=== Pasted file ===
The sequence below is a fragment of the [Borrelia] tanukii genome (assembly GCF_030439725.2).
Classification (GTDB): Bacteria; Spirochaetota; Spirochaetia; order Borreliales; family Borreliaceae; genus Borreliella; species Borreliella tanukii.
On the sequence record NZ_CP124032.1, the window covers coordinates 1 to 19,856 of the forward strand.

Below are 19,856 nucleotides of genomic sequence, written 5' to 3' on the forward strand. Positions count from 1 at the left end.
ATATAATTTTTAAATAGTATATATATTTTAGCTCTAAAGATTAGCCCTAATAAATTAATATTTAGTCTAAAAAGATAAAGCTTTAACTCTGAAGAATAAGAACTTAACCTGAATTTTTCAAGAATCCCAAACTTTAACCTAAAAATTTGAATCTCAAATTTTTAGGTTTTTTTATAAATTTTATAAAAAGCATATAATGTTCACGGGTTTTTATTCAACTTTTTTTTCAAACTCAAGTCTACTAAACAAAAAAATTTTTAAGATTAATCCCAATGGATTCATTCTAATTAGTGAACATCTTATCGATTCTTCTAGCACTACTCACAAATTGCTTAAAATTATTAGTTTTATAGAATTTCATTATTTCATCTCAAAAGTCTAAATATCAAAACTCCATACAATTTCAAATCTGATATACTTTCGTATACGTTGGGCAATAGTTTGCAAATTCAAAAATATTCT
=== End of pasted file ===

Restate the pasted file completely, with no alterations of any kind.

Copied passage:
The sequence below is a fragment of the [Borrelia] tanukii genome (assembly GCF_030439725.2).
Classification (GTDB): Bacteria; Spirochaetota; Spirochaetia; order Borreliales; family Borreliaceae; genus Borreliella; species Borreliella tanukii.
On the sequence record NZ_CP124032.1, the window covers coordinates 1 to 19,856 of the forward strand.

Below are 19,856 nucleotides of genomic sequence, written 5' to 3' on the forward strand. Positions count from 1 at the left end.
ATATAATTTTTAAATAGTATATATATTTTAGCTCTAAAGATTAGCCCTAATAAATTAATATTTAGTCTAAAAAGATAAAGCTTTAACTCTGAAGAATAAGAACTTAACCTGAATTTTTCAAGAATCCCAAACTTTAACCTAAAAATTTGAATCTCAAATTTTTAGGTTTTTTTATAAATTTTATAAAAAGCATATAATGTTCACGGGTTTTTATTCAACTTTTTTTTCAAACTCAAGTCTACTAAACAAAAAAATTTTTAAGATTAATCCCAATGGATTCATTCTAATTAGTGAACATCTTATCGATTCTTCTAGCACTACTCACAAATTGCTTAAAATTATTAGTTTTATAGAATTTCATTATTTCATCTCAAAAGTCTAAATATCAAAACTCCATACAATTTCAAATCTGATATACTTTCGTATACGTTGGGCAATAGTTTGCAAATTCAAAAATATTCT